Friday, April 27, 2007

Spin the wheel and place your bets...

And so it goes...

Nicky received a phone call yesterday that left us both delighted. The fact that it also struck a particularly raw nerve makes it worthy of comment here. Another family in the CICS club that we have come to know had just been through their bilateral implant appeal hearing. Their son, deafened by meningitis at the age of eight and implanted (on one side) for a year and a half or so, has been given the go-ahead by their local PCT (Primary Care Trust). A PCT, by the way, that shares a border with ours but, hey, there are no prizes for proximity in this particular lottery.

The news that one more deaf child will benefit from bilateral implantation is an event to be celebrated but we would have to be supremely altruistic not to feel a pang of frustration at the astounding randomness of it. The weight of evidence is not greater in Derbyshire than it is here and I'm pretty certain their case didn't differ too much from ours. How can I be certain? Because we spoke at great length in the days leading up to the hearing and shared everything we had used ourselves with them.

Wait, it gets better.

A family in the South of England got a bilateral implant for their daughter on appeal in autumn last year. Their PCT were persuaded by an excellent letter written by the mum, accompanied as it was by useful references and web links. The letter was reprinted in the CICS newsletter, hopefully so that it can be sent to the ever-dwindling number of recalcitrant (and/or broke) PCTs who still claim there is insufficient evidence.

I bring your attention to this one because the article that accompanied it contained lines such as this:

I've always thought that families who have a deaf child are a part of a bigger spiritual family. Jason, Nicky and Tom Broekhuizen are living proof of this belief, as if it wasn't for that late night phone call and all their insight I'm sure that the outcome for funding would have been different.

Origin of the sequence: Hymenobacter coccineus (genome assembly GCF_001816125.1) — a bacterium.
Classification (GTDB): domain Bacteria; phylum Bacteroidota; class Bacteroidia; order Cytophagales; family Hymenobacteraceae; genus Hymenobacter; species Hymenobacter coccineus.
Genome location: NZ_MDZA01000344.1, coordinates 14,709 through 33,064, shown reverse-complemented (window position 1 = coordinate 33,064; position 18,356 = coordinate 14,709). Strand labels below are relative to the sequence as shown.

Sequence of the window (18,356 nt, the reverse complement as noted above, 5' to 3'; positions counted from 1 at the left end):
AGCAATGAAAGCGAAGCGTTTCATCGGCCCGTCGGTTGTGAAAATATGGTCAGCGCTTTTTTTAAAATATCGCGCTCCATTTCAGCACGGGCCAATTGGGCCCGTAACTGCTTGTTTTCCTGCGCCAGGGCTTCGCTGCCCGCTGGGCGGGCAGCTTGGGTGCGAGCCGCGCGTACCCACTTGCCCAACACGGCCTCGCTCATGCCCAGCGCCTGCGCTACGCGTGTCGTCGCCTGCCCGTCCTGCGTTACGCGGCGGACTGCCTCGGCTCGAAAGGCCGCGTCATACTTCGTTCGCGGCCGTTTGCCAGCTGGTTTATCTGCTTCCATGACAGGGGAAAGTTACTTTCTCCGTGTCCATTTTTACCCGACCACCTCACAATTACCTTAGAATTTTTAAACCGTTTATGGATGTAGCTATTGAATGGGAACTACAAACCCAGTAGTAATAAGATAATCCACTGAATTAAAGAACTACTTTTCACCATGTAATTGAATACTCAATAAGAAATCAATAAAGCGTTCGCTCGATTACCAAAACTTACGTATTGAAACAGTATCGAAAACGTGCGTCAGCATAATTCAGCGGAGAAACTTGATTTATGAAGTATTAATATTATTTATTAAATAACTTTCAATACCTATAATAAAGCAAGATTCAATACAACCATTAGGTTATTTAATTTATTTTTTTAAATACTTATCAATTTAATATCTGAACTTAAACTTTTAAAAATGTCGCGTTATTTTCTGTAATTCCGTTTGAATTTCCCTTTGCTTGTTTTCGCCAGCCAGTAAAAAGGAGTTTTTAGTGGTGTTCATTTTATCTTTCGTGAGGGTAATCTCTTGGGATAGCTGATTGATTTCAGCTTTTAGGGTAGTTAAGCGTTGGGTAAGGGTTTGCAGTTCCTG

This is not an attempt to 'big' us up; any insight we have is simple research and the painful experience of going through the process. We families are all in the same boat and we will happily talk to anyone about our experiences. Its not even as if we're charmed in any way either ('natter to me and all your implant wishes will come true') as other families will testify. The point is, of course, that as close to the same case as makes no odds has been made to several PCTs with profoundly differing outcomes. This is not a stunning revelation but that doesn't mean that it is any less galling or any less absurd.

I have tried to understand healthcare legislation once or twice and it bored me to tears (you'd think it was done that way deliberately). I am sure, somewhere 'in the beginning', that there were some semi-solid reasons for allowing different PCTs to decide for themselves which services their citizens could have access to but didn't anyone foresee this sort of situation?

There's something basic about wanting to be treated fairly - some of my clearest of memories of school teaching are of kids protesting vehemently about perceived unfairness - and it is that injustice which keeps us fuming. If no-one in the country had access to bilateral implants it would undoubtedly be easier to accept. Undoubtedly we would be lobbying like crazy for parity with the US or most of Europe but it wouldn't be quite as 'in your face'.

I'm at a loss. What next then? Any ideas?

Tuesday, April 24, 2007

Bilaterals in the News

Bilateral implants have made the national news this weekend courtesy of this article in the Guardian.

The parents of a six-year-old girl who was born profoundly deaf are complaining to the Office of Fair Trading after the NHS refused to provide her with a second "bionic ear" implant, leaving them with a £30,000 bill for the operation.

Six-year-old Sarosha Byrne from Nottinghamshire will today undergo an operation to receive the cochlear implant to fully repair her hearing. But her primary care trust has refused to foot the bill in what her parents say is a postcode lottery affecting more than 3,000 children.

The case is now the subject of an OFT inquiry after her parents complained that Cochlear, the multinational company which makes the implants, is charging £5,000 more for the device in the UK than it does in other countries.

The cochlear implant costs £12,563 in the UK compared with £7,770 in Sweden. Parents here also have to pay £19,000 for the operation to insert it.